March 18, 2002

North Dakota DPI Ignores Federal Testing Exemption

In early March, a member family in the Minot area alerted Home School Legal Defense Association to an attempt by the North Dakota Department of Public Instruction (DPI) to circumvent the new federal education law which exempts home schoolers from taking the state assessment tests.

Mr. and Mrs. Henry* of the Minot area were contacted by their local school on March 1, 2002, and informed that their daughter, who is in 4th grade, would have to take the North Dakota public school tests for reading and math. According to the school, the DPI is now requiring this of home schooled students as a supplement to standardized testing.

While North Dakota law does require home schooled students to test in 4th grade, the law does not force them to take the state's assessment tests, which are designed for public school students. In addition, a new federal law specifically exempts home schooled students from state tests used to measure public school performance.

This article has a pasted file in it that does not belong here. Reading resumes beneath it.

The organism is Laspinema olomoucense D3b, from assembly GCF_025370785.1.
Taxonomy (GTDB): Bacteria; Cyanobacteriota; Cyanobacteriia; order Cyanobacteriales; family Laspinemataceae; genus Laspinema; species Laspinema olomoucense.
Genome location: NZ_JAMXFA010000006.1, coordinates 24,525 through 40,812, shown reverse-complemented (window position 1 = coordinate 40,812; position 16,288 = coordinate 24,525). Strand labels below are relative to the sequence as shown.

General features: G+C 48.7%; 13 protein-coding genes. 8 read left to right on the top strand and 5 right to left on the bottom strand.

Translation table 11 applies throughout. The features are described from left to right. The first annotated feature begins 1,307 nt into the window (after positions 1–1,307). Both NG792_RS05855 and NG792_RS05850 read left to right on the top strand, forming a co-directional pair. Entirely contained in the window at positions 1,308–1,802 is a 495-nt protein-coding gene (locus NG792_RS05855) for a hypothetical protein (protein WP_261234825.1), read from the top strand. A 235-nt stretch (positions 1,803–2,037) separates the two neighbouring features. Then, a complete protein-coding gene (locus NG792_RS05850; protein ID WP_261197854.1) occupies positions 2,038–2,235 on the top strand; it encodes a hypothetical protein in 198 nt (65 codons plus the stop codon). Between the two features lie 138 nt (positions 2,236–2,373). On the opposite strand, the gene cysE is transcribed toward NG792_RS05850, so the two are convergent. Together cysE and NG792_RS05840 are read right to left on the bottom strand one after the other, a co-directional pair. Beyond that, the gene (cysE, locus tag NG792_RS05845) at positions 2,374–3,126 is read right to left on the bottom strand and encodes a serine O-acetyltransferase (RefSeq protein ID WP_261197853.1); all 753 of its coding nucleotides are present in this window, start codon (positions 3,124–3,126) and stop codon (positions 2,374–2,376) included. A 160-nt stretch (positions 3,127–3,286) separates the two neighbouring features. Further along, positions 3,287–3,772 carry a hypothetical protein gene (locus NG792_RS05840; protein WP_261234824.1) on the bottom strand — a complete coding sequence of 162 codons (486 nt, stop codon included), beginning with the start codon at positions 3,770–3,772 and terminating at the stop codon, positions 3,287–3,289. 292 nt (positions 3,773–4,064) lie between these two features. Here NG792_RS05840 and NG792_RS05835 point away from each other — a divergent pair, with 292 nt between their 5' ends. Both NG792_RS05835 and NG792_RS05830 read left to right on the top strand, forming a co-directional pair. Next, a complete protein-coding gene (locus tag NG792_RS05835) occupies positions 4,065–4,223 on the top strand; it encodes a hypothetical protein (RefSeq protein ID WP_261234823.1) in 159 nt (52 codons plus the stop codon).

HSLDA immediately wrote to the Minot-area school as well as the DPI, explaining that the law did not require home schoolers to take the state assessment tests. Instead, parents may choose to have their child take a nationally-normed standardized test, which is what Mr. and Mrs. Henry chose to do. The Henrys have not heard back from either the school or the North Dakota DPI.

The new federal law, drafted by HSLDA and passed last year as an amendment to HR. 1, prohibits any state receiving federal education funding, from requiring home schoolers to take any state testing designed assess public school achievement. For more information on H.R. 1 and this amendment, read "Final Education Bill Contains Protections for Home Schoolers" on our web site.

If you are an HSLDA member and you are told that your children must take a state assessment test not required by law, please contact our office so that we can assist you.

(*The family's name has been changed to protect their privacy.)